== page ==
The injuries didn't cause him to miss a race, but Jimmie feared he might have lost the respect of his fans and the support of his sponsor, Lowe's. (Not the case at all.) "I can be a jackass," he says. "I sometimes wish people could hear the voices in my head because there's some crazy-ass s— in my brain."
AT A quiet table in the haute-Chinese supper club Phillipe—all red, white and black lacquer in the new Gansevoort hotel on SouthBeach—Jimmie is sipping a glass of Napa Valley cabernet. Just half a glass because he has qualifying for the Ford 400 tomorrow. He puts his hand on his wife's knee and says, "My best attribute as a driver is my focus, my level of concentration, and having Chandi in my life allows me to not worry about things outside of racing when I walk through the gates each weekend. This sounds corny, but Chandi and I are teammates. We're in love, and she gives me total peace of mind."
They met in New York City in the spring of 2002. Jimmie was in town for a quick pleasure trip and was learning his way around with the help of Hendrick teammate and established Manhattanite Jeff Gordon. Chandra had just moved to the city and was working as a model for the Wilhelmina agency. They met at a party. Chandra Janway, the daughter of a chiropractor and a stay-at-home mom, was raised in Muskogee, Okla.—in high school she had a pet turkey named Malcolm ("He disappeared one November," Jimmie jokes)—and got a communications degree at the University of Oklahoma. They started dating, Jimmie rented an apartment in Manhattan, and in 2004 they were married, before 150 guests on the island of St. Bart's. Chandra retains a certain Midwest dignity. ("I don't go grocery shopping in designer clothes," she says.) "The perfect woman" is how Jimmie describes her.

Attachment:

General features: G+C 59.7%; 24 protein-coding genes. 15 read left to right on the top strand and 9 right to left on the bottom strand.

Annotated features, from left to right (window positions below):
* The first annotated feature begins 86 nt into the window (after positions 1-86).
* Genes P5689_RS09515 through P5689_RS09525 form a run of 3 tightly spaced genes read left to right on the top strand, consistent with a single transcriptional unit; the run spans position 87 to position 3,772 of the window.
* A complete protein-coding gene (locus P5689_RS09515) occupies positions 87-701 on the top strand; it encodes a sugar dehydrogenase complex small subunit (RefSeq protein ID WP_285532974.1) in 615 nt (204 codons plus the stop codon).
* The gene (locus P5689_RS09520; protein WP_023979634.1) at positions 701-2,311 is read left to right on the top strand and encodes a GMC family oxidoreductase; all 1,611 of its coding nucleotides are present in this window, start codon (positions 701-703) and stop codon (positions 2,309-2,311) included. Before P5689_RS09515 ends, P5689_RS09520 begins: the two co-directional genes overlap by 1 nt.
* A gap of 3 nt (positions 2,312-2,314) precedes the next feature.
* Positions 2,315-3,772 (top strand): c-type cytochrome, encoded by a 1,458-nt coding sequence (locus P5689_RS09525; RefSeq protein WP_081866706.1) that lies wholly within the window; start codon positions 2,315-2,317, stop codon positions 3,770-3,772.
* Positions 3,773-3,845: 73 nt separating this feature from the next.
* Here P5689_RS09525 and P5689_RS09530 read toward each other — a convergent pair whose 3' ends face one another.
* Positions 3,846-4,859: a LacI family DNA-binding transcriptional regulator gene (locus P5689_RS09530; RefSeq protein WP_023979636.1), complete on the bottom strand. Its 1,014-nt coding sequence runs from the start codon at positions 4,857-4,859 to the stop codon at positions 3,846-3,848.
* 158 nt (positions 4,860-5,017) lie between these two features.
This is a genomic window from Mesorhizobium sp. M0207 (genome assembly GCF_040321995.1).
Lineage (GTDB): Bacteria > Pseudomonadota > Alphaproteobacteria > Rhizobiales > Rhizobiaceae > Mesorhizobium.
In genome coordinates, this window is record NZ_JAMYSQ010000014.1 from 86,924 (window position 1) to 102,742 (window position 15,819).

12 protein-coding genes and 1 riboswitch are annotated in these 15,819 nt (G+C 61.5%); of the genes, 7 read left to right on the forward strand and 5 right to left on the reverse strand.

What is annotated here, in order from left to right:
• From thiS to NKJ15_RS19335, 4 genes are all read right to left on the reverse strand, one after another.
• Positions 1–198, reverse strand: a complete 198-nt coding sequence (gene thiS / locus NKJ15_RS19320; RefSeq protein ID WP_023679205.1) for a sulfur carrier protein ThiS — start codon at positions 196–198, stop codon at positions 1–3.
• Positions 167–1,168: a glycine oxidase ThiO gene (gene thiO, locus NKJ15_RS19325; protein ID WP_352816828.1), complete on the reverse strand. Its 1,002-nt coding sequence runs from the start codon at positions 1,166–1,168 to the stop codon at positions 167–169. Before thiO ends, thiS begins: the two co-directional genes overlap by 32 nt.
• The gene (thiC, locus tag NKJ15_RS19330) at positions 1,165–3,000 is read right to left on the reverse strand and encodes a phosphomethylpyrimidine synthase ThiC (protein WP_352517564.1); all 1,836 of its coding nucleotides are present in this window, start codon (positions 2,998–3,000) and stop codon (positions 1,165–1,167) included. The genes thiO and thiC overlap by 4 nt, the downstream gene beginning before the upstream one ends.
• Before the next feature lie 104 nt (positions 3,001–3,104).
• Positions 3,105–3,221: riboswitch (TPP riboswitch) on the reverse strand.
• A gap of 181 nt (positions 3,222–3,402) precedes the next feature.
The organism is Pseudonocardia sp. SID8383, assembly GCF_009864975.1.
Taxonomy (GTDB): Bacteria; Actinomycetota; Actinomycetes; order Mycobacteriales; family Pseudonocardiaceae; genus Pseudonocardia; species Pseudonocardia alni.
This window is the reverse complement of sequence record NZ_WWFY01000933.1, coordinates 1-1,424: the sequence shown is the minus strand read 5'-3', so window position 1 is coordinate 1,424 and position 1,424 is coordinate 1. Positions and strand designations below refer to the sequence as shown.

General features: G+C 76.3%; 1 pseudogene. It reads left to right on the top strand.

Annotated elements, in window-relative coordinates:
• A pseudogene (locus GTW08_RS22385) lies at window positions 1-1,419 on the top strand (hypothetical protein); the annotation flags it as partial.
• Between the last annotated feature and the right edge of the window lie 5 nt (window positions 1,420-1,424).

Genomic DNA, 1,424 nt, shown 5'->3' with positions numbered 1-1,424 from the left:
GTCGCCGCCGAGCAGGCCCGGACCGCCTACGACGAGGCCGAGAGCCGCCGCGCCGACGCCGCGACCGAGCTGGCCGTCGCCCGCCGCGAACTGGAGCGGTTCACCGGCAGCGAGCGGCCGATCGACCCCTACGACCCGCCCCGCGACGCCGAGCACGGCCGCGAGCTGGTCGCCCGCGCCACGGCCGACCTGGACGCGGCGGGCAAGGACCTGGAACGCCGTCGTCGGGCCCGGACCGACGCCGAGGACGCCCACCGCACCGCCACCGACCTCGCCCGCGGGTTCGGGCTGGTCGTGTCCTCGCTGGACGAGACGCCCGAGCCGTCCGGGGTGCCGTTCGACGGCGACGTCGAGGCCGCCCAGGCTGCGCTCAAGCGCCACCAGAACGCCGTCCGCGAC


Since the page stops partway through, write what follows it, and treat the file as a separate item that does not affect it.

Most NASCAR couples stay close to Charlotte, the hub of the sport, even in the off-season, but Jimmie and Chandra keep a loft apartment in the Manhattan neighborhood of Chelsea. They spend off weekends in the Hamptons, and recent vacations have included trips to Paris and Cape Town, South Africa. Beyond the racing crowd, they see friends such as Nick Lachey, Tony Hawk, Atlanta Braves pitcher Mike Hampton and former NFL player Jason Sehorn and his wife, actress Angie Harmon.
"Racing has given me the chance to do some wonderful things in my life, and Chandi and I take advantage of that," says Jimmie, who over the past year earned an estimated $23 million in winnings and endorsements. "But the bottom line is that I'm a regular guy who likes to have a good time when I'm not racing. At the end of the day, and this is the truth, I'm still just a jackass from El Cajon."
It's monday morning, the day after the season wrapped at Homestead, and Jimmie is riding in the back of another black SUV—this one carrying him through the Connecticut countryside. Chandra's back in Charlotte, and he's starting in on a round of interviews as daunting as any Chase. He has 11 television and radio shows lined up in the next few hours, and when he looks at his cellphone, he sees 111 congratulatory text messages—many from those famous friends, including Hawk, Troy Aikman and Tony Gonzalez. "They just keep coming," Jimmie says, looking at the screen. "I'll never make it through them all."